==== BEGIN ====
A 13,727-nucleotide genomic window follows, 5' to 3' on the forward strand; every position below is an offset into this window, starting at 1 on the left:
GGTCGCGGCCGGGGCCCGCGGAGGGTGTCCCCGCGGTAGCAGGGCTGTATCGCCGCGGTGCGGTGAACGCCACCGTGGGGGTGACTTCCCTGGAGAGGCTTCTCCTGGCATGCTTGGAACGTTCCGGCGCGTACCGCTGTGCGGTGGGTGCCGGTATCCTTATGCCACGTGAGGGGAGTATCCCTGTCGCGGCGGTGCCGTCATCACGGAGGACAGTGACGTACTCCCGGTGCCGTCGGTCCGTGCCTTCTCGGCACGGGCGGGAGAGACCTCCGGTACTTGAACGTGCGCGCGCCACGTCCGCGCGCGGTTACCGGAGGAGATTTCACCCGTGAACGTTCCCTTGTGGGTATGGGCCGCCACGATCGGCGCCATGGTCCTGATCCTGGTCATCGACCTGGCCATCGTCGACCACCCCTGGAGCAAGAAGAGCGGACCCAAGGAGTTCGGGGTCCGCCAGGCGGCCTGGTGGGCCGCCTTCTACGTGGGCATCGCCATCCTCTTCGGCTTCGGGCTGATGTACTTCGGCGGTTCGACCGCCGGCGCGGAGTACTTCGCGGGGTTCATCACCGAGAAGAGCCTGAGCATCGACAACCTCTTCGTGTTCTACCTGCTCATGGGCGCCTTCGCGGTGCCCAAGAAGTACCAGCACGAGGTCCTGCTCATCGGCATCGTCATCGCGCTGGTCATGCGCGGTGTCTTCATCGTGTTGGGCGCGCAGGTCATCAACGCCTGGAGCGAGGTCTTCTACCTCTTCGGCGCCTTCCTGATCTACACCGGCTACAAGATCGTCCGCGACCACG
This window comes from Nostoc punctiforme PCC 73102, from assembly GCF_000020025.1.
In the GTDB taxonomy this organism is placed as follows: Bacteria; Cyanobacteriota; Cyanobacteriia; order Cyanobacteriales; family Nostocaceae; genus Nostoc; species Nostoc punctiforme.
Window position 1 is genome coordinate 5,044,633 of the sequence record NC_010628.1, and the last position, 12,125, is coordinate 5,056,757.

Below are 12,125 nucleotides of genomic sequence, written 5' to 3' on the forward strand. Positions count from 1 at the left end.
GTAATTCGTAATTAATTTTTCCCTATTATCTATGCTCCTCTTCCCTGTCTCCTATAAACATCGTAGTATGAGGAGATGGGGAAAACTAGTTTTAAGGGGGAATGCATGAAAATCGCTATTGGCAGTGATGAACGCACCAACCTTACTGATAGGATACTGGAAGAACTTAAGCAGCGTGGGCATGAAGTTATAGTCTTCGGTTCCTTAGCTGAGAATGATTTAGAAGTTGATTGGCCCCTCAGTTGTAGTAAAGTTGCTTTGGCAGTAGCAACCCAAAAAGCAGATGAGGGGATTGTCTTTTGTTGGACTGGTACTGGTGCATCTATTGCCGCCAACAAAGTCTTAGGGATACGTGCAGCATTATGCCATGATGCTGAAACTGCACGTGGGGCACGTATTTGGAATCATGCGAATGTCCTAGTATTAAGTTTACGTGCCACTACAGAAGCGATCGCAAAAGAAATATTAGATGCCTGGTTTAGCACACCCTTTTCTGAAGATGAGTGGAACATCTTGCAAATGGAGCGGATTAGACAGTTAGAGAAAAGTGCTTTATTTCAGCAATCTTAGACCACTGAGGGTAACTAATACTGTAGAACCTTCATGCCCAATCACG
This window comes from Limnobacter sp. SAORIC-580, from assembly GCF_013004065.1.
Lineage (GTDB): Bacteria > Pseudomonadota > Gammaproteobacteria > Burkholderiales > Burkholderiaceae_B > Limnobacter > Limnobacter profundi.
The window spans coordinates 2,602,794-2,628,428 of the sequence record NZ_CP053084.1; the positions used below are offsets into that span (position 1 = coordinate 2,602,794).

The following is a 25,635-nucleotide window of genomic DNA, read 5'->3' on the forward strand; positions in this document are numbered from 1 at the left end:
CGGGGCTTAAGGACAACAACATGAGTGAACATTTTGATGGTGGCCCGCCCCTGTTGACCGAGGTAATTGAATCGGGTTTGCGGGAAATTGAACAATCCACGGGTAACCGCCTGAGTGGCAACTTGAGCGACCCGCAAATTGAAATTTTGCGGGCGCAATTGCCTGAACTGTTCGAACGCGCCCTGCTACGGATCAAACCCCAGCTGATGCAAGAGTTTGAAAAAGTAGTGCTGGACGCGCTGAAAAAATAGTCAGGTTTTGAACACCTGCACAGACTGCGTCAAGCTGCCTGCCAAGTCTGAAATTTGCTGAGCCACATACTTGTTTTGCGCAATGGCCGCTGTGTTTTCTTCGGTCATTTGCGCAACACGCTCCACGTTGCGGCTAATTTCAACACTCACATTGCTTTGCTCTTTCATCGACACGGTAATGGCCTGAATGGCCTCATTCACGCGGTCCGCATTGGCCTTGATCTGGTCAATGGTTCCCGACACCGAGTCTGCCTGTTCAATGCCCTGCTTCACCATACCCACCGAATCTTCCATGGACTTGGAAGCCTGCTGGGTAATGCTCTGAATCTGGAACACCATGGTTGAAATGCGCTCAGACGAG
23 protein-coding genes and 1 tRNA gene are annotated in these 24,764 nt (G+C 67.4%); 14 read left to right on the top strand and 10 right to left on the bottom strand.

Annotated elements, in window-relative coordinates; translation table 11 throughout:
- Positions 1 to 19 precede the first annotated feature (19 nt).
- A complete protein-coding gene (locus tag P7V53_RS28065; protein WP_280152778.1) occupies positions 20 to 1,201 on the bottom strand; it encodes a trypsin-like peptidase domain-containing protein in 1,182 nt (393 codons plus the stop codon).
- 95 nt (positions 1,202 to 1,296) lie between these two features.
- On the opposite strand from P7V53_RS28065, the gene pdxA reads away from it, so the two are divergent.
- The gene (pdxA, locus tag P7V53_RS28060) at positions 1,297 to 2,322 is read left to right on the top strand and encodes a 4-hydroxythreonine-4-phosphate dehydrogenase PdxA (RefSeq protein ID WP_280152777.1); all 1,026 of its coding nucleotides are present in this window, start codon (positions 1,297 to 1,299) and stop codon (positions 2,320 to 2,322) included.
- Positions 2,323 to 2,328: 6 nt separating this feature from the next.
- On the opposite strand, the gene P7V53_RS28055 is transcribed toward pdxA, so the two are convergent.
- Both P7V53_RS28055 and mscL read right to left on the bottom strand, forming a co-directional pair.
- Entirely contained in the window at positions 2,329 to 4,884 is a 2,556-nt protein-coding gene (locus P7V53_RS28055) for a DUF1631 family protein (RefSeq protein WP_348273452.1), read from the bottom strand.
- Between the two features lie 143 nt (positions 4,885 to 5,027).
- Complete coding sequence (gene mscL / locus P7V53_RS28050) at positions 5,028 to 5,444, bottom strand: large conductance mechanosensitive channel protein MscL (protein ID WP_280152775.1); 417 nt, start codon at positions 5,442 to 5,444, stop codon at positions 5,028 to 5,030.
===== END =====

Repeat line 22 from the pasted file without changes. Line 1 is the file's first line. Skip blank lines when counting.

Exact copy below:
- Both P7V53_RS28055 and mscL read right to left on the bottom strand, forming a co-directional pair.